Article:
Let's talk notation, hacker style!

Ask general music theory or songwriting questions, get feedback!

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thumbknuckle
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Re: Let's talk notation, hacker style!

Postby thumbknuckle » Thu Feb 13, 2020 7:18 pm

Basslint wrote:I am an amateur guitarist, guitar tabs are very common and definitely not reserved for beginners. Using traditional notation for a guitarist is not very useful...


I am not a guitar player, I play bass, and I don't do a ton of reading gigs, but I play with lots of different guitarists and have never seen a guitar chart in tab form on an actual gig. I don't mean this figuratively, I mean literally never. Not on a big band gig, not on a musical theater gig, not on a jazz gig, not on a chamber music gig. Never. I went to college with classical guitar majors, none of their charts were tabs either.

Where are you seeing all these tabs?
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Basslint
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Re: Let's talk notation, hacker style!

Postby Basslint » Thu Feb 13, 2020 8:47 pm

thumbknuckle wrote:
Basslint wrote:I am an amateur guitarist, guitar tabs are very common and definitely not reserved for beginners. Using traditional notation for a guitarist is not very useful...


I am not a guitar player, I play bass, and I don't do a ton of reading gigs, but I play with lots of different guitarists and have never seen a guitar chart in tab form on an actual gig. I don't mean this figuratively, I mean literally never. Not on a big band gig, not on a musical theater gig, not on a jazz gig, not on a chamber music gig. Never. I went to college with classical guitar majors, none of their charts were tabs either.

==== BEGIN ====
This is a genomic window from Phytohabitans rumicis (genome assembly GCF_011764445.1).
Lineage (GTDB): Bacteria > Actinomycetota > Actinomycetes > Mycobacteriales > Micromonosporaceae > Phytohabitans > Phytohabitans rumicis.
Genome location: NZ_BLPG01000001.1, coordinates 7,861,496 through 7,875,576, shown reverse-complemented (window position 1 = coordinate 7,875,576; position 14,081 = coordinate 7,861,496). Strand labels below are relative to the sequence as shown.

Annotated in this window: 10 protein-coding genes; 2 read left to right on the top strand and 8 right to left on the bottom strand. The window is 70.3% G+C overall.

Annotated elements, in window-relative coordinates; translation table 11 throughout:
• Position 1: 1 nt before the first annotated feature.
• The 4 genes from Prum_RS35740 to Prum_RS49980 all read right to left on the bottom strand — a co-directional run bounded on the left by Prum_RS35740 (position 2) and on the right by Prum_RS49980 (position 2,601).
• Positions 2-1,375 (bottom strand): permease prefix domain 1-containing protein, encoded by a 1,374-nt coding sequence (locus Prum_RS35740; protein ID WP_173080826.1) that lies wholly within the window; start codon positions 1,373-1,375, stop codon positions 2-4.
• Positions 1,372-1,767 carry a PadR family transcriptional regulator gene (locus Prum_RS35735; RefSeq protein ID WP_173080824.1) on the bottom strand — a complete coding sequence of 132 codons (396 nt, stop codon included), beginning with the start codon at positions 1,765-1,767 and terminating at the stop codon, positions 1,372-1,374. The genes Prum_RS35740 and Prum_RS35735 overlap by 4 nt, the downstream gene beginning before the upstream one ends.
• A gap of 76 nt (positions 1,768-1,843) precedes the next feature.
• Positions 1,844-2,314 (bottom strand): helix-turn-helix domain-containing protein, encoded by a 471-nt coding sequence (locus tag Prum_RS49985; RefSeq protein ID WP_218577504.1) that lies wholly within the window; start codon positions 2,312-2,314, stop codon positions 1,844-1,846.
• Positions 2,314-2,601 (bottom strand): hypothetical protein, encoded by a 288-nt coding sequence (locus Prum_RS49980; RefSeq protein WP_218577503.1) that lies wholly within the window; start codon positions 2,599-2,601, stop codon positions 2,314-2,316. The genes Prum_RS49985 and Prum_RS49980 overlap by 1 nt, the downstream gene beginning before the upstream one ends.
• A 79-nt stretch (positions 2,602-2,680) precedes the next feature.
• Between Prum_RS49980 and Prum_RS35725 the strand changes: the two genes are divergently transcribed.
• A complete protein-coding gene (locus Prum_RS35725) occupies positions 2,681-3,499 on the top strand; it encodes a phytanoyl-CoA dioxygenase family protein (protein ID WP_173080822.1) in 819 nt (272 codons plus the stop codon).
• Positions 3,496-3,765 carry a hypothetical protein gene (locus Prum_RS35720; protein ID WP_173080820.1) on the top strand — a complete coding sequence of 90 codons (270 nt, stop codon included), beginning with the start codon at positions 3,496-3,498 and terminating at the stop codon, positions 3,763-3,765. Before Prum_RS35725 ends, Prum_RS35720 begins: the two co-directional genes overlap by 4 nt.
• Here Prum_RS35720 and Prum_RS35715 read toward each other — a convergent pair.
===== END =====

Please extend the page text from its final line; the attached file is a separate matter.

Where are you seeing all these tabs?


I don't play on tabs either, I mostly work with chords or roman numerals, but I know for sure tabs are used for educational purposes (as I read some guitar books).

Also keep in mind that tabs are often memorized, so if you see someone playing a cover of a rock song, they probably either learned it by ear or by practicing over a tab.
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Re: Let's talk notation, hacker style!

Postby CrocoDuck » Thu Feb 13, 2020 9:00 pm

It has been so many years since I had read anything that I forgot how guitar scores are like.

Basslint wrote:and things like legato can be played in different ways which sound different, so if a guitarist has to be accurate, they need tabs.

You can notate all ornaments like vibrato, ghost notes and much more with ordinary scores. Very often, even the effect you should be using (for example distortion or reverb) is notated. You can find notation that express how to control the effects as well. I do remember lines going up and down giving some indication on how to operate a wah-wah pedal, for example, but I cannot dig that out right now. See below an example from a transcription of Manhattan by Eric Johnson notating legatos, vibratos, bending and acciaccatura:

Image

merlyn wrote:Music specifically for the guitar includes positions, fingerings and strings.

Ah yeah, I forgot about that.

Basslint wrote:Using traditional notation for a guitarist is not very useful, because they'd have to look ahead (or be well acquainted with the piece) to use efficient fingerings.

I don't think so. I have never got to the point I could sight-read a piece I never seen or heard before, unless it was pretty simple stuff, but I got plenty of friends that could do it on guitar. If I remember well enough how I used to feel back in the day I would practice and play regularly, I got to the point of liking scores much better than tabs because they would actually allow to sight read much better. The reason is that when you read a score, as you play one figure of it, you are reading the next one. On a score you parse exactly what that means in musical terms and execute it. On the tab it always took me a bit of time to figure out how to move from where I have the fingers now to where I am required to have them next. Like: imagine somebody sitting next to you while you drive a car. He can say "turn right" or it can list all the required actions (look at the mirrors, turn on the turn signals, slow down, etc... etc...). The first option turns out to be the easiest, unless you are learning how to drive.
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